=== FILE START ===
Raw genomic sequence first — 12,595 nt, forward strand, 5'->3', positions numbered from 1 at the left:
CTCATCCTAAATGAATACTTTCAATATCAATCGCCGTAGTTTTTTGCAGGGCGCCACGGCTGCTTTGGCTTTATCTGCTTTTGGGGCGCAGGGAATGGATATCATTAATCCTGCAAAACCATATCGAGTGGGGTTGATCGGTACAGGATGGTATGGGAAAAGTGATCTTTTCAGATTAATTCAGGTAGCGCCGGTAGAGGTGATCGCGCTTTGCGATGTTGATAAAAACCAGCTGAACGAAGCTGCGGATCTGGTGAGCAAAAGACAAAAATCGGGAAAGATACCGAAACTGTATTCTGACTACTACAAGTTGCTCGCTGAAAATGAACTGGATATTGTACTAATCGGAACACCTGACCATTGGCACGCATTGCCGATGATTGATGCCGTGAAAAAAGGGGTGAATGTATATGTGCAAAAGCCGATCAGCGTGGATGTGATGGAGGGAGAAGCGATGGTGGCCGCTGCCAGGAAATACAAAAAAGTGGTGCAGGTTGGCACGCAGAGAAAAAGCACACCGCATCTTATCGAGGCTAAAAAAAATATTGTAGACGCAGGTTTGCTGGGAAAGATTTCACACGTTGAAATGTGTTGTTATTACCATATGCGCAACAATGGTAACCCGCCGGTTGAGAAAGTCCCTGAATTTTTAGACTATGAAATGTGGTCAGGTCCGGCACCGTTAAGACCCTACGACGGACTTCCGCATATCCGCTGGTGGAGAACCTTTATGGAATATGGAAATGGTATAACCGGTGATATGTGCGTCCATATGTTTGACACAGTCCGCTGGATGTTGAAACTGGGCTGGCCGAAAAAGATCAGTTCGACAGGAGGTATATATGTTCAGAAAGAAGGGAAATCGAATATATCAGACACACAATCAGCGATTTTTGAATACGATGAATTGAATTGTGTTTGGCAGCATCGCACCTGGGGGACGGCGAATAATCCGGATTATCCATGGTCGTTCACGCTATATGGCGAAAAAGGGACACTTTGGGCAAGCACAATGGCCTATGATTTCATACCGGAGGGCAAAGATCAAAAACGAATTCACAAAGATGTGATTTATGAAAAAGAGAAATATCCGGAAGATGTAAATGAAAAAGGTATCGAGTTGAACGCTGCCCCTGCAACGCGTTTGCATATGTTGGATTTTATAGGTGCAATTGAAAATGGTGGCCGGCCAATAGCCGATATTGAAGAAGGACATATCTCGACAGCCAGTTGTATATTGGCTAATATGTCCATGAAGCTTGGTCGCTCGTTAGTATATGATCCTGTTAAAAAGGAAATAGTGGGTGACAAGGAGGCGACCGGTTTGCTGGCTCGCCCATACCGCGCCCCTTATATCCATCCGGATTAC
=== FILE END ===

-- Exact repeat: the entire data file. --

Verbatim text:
Raw genomic sequence first — 12,595 nt, forward strand, 5'->3', positions numbered from 1 at the left:
CTCATCCTAAATGAATACTTTCAATATCAATCGCCGTAGTTTTTTGCAGGGCGCCACGGCTGCTTTGGCTTTATCTGCTTTTGGGGCGCAGGGAATGGATATCATTAATCCTGCAAAACCATATCGAGTGGGGTTGATCGGTACAGGATGGTATGGGAAAAGTGATCTTTTCAGATTAATTCAGGTAGCGCCGGTAGAGGTGATCGCGCTTTGCGATGTTGATAAAAACCAGCTGAACGAAGCTGCGGATCTGGTGAGCAAAAGACAAAAATCGGGAAAGATACCGAAACTGTATTCTGACTACTACAAGTTGCTCGCTGAAAATGAACTGGATATTGTACTAATCGGAACACCTGACCATTGGCACGCATTGCCGATGATTGATGCCGTGAAAAAAGGGGTGAATGTATATGTGCAAAAGCCGATCAGCGTGGATGTGATGGAGGGAGAAGCGATGGTGGCCGCTGCCAGGAAATACAAAAAAGTGGTGCAGGTTGGCACGCAGAGAAAAAGCACACCGCATCTTATCGAGGCTAAAAAAAATATTGTAGACGCAGGTTTGCTGGGAAAGATTTCACACGTTGAAATGTGTTGTTATTACCATATGCGCAACAATGGTAACCCGCCGGTTGAGAAAGTCCCTGAATTTTTAGACTATGAAATGTGGTCAGGTCCGGCACCGTTAAGACCCTACGACGGACTTCCGCATATCCGCTGGTGGAGAACCTTTATGGAATATGGAAATGGTATAACCGGTGATATGTGCGTCCATATGTTTGACACAGTCCGCTGGATGTTGAAACTGGGCTGGCCGAAAAAGATCAGTTCGACAGGAGGTATATATGTTCAGAAAGAAGGGAAATCGAATATATCAGACACACAATCAGCGATTTTTGAATACGATGAATTGAATTGTGTTTGGCAGCATCGCACCTGGGGGACGGCGAATAATCCGGATTATCCATGGTCGTTCACGCTATATGGCGAAAAAGGGACACTTTGGGCAAGCACAATGGCCTATGATTTCATACCGGAGGGCAAAGATCAAAAACGAATTCACAAAGATGTGATTTATGAAAAAGAGAAATATCCGGAAGATGTAAATGAAAAAGGTATCGAGTTGAACGCTGCCCCTGCAACGCGTTTGCATATGTTGGATTTTATAGGTGCAATTGAAAATGGTGGCCGGCCAATAGCCGATATTGAAGAAGGACATATCTCGACAGCCAGTTGTATATTGGCTAATATGTCCATGAAGCTTGGTCGCTCGTTAGTATATGATCCTGTTAAAAAGGAAATAGTGGGTGACAAGGAGGCGACCGGTTTGCTGGCTCGCCCATACCGCGCCCCTTATATCCATCCGGATTAC